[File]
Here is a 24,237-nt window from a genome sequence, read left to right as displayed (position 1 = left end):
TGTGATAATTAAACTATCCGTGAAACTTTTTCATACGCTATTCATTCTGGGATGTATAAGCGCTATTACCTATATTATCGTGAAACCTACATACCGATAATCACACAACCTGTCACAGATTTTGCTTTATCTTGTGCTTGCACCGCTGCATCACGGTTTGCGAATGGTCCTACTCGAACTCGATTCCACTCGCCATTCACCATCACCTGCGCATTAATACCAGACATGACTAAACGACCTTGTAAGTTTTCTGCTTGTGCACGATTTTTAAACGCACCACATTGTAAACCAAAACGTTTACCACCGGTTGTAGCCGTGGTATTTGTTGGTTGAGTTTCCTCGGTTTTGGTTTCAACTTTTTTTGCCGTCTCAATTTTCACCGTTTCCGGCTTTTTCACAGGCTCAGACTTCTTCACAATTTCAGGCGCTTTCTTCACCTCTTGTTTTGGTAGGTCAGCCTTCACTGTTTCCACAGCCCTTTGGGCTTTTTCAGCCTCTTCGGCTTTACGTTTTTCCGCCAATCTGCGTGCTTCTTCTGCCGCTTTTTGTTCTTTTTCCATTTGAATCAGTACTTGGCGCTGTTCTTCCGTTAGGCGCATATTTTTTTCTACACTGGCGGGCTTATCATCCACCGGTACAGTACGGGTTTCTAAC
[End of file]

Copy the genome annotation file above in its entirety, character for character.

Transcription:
Here is a 24,237-nt window from a genome sequence, read left to right as displayed (position 1 = left end):
TGTGATAATTAAACTATCCGTGAAACTTTTTCATACGCTATTCATTCTGGGATGTATAAGCGCTATTACCTATATTATCGTGAAACCTACATACCGATAATCACACAACCTGTCACAGATTTTGCTTTATCTTGTGCTTGCACCGCTGCATCACGGTTTGCGAATGGTCCTACTCGAACTCGATTCCACTCGCCATTCACCATCACCTGCGCATTAATACCAGACATGACTAAACGACCTTGTAAGTTTTCTGCTTGTGCACGATTTTTAAACGCACCACATTGTAAACCAAAACGTTTACCACCGGTTGTAGCCGTGGTATTTGTTGGTTGAGTTTCCTCGGTTTTGGTTTCAACTTTTTTTGCCGTCTCAATTTTCACCGTTTCCGGCTTTTTCACAGGCTCAGACTTCTTCACAATTTCAGGCGCTTTCTTCACCTCTTGTTTTGGTAGGTCAGCCTTCACTGTTTCCACAGCCCTTTGGGCTTTTTCAGCCTCTTCGGCTTTACGTTTTTCCGCCAATCTGCGTGCTTCTTCTGCCGCTTTTTGTTCTTTTTCCATTTGAATCAGTACTTGGCGCTGTTCTTCCGTTAGGCGCATATTTTTTTCTACACTGGCGGGCTTATCATCCACCGGTACAGTACGGGTTTCTAAC